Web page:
Dong Chul was the best special field agent in North Korea, but he’s abandoned by his government during a mission. While on the run, he looks for his wife and child, who were sold as slaves to China, only to discover their corpses. He soon finds out that his colleague was behind the killing and defects to the South in search of his nemesis. He looks for him during the day, andworks as a temp driver at night and as a personal driver for chairman Park. One night the chairman is attacked and killed by an assassin, but not before handing over a pair of glasses to Dong Chul. He is now on the run again, accused of the chairman’s murder by the intelligence service, while trying to uncover the secret contained inside the glasses.
Cast & Credits
Following the usual espionage formula with spies, vengeance, betrayal and secrets; this film managed to stay intense for a very long time. It was fast-paced and too packed that it doesn’t allow you to blink an eye. Heck, it was even hard to follow subtitles. Many characters and events were thrown in an immense amount which felt quite entertaining and eye-catching. The car chase scenes were absolutely one of the better car scenes I’ve ever seen. Moreover, the violence, the bloody killings and many hand-to-hand combats were highly involving.
This film’s main issue was its over-length. For an action-thriller that problem can be a killer, The Suspect obviously fell prey to the usual Asian films’ shortcoming: The screenwriting is frequently unable to handle the running time making it incoherent with plot elements. If this film was 30 or even 20 minutes shorter then things would’ve been absolutely better. The second half was so slow which disabled the fast-paced impact of the first half to persist. It was unavoidable that some explanations would be inserted, like the main character’s background and reasons for vengeance but that drama was clearly overdone. It practically killed the action suspense mood so when it finally came back on track near the end, it was already too late for the viewer to go back to that high paced mood.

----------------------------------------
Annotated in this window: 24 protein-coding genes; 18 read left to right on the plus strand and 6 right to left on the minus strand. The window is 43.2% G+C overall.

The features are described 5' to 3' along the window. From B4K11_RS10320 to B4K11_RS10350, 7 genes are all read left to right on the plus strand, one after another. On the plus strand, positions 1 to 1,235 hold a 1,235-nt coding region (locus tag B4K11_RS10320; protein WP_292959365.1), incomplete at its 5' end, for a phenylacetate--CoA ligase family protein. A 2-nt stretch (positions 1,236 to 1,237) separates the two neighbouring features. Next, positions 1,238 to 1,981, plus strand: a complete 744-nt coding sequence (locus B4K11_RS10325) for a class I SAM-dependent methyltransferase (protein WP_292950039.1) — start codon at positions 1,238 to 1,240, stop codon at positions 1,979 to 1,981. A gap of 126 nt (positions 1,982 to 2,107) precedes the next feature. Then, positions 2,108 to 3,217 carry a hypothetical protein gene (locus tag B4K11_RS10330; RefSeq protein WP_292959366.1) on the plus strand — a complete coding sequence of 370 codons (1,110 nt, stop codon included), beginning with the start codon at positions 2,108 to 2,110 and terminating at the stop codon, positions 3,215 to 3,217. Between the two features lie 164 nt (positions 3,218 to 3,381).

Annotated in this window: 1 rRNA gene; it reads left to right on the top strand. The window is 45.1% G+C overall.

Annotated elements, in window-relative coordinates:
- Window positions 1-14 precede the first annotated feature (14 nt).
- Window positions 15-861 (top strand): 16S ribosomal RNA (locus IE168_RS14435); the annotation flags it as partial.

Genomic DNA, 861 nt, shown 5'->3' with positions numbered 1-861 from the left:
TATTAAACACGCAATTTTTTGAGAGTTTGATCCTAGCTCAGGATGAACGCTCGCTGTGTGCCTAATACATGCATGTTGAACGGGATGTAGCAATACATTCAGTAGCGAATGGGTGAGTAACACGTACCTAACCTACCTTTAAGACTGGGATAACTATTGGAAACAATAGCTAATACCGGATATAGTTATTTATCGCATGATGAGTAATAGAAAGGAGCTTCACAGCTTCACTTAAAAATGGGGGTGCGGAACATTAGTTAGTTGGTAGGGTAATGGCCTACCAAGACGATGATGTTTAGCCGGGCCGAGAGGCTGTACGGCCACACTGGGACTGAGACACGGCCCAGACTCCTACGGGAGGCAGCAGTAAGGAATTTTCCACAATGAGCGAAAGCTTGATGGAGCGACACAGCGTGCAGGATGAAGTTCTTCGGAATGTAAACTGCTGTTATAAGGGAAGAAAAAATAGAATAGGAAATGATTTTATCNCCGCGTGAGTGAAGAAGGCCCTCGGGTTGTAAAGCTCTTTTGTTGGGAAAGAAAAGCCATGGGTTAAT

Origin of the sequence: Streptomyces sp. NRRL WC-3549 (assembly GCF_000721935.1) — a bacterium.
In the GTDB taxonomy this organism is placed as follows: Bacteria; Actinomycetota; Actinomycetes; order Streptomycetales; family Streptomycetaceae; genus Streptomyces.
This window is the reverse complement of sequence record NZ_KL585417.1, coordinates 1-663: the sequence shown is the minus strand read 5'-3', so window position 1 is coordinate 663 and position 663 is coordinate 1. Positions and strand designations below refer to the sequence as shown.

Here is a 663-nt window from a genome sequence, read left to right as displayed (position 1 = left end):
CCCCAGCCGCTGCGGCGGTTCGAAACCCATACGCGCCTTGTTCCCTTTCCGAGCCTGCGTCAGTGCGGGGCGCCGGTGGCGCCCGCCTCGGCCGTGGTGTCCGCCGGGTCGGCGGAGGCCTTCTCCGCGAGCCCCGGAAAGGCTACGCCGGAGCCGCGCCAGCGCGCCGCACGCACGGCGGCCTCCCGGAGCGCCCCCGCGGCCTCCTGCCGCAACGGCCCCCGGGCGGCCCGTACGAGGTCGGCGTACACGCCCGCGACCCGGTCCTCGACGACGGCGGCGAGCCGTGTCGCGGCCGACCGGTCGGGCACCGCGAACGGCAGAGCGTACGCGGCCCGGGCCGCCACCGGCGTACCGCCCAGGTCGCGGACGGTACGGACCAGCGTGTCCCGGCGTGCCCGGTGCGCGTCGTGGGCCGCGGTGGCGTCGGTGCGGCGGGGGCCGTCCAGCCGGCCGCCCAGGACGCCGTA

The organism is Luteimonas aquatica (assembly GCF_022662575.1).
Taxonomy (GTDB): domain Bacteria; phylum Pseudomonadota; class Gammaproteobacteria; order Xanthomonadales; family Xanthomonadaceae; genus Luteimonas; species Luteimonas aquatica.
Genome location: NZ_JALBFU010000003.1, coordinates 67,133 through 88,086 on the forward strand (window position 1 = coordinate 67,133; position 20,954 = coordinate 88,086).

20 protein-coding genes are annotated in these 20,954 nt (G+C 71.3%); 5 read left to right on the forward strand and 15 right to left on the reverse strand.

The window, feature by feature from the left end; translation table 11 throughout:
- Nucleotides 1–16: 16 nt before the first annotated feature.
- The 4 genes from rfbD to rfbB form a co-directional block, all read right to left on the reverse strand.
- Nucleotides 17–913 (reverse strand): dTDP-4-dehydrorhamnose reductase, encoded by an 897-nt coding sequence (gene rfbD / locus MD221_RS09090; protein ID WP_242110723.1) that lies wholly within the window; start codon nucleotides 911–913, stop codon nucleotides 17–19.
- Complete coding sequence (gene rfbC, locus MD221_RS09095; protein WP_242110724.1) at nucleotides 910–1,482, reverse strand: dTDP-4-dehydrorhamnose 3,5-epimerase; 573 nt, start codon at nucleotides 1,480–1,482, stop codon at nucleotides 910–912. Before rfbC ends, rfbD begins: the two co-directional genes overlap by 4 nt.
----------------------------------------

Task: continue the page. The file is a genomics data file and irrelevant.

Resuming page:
It was unfortunate because this film could’ve been a remarkable Action thriller if the screenwriter knew how to divide his narration approach and flashbacks on a 2 hours 20 minutes scale. It felt like he was working on a 2 hours version of this film. However, it’s appreciated that he didn’t try to turn this into an intelligence fight with his viewers. The plot wasn’t any complicated because it focused on action sequences and violence instead. I wouldn’t call it gory violence though; I mean that’s the right amount of blood splashing in Korean action thrillers.
The acting was good enough, Gong Yoo’s commitment to his role showed through his character’s movements. The martial arts sequences showed a nice side of him, his character was well written to fit a dark super spy. On the other hand, Park Hee Soon amazed me once again. Although his character wasn’t as important and as penetrating as Gong Yoo’s character but he was very convincing in showing the traits of his hot-blooded personality.
Other characters did well, even if their developments were plain obvious. At least they contributed in the coherence of the packed events.
The cinematography is your standard current-days Korean thrillers’ style. Occasionally, I feel like the same guy is doing the cinematography in all recent Korean thrillers, with some exceptions of course. Although the direction can be marked as decent but the camerawork bothered me in many takes, sometimes it doesn’t allow you to know what’s happening on screen.
-You like Korean action thrillers.
-You like intense films but beware of the events slowing down.
-You like spy films.
Do not watch if:
-You’re looking for a masterpiece out of the action thriller genre.
-You dislike action thrillers.
The Suspect is nothing more than an alright Korean action thriller. But being influenced by the intense high-paced first half, I came to appreciate this film for its entertainment values.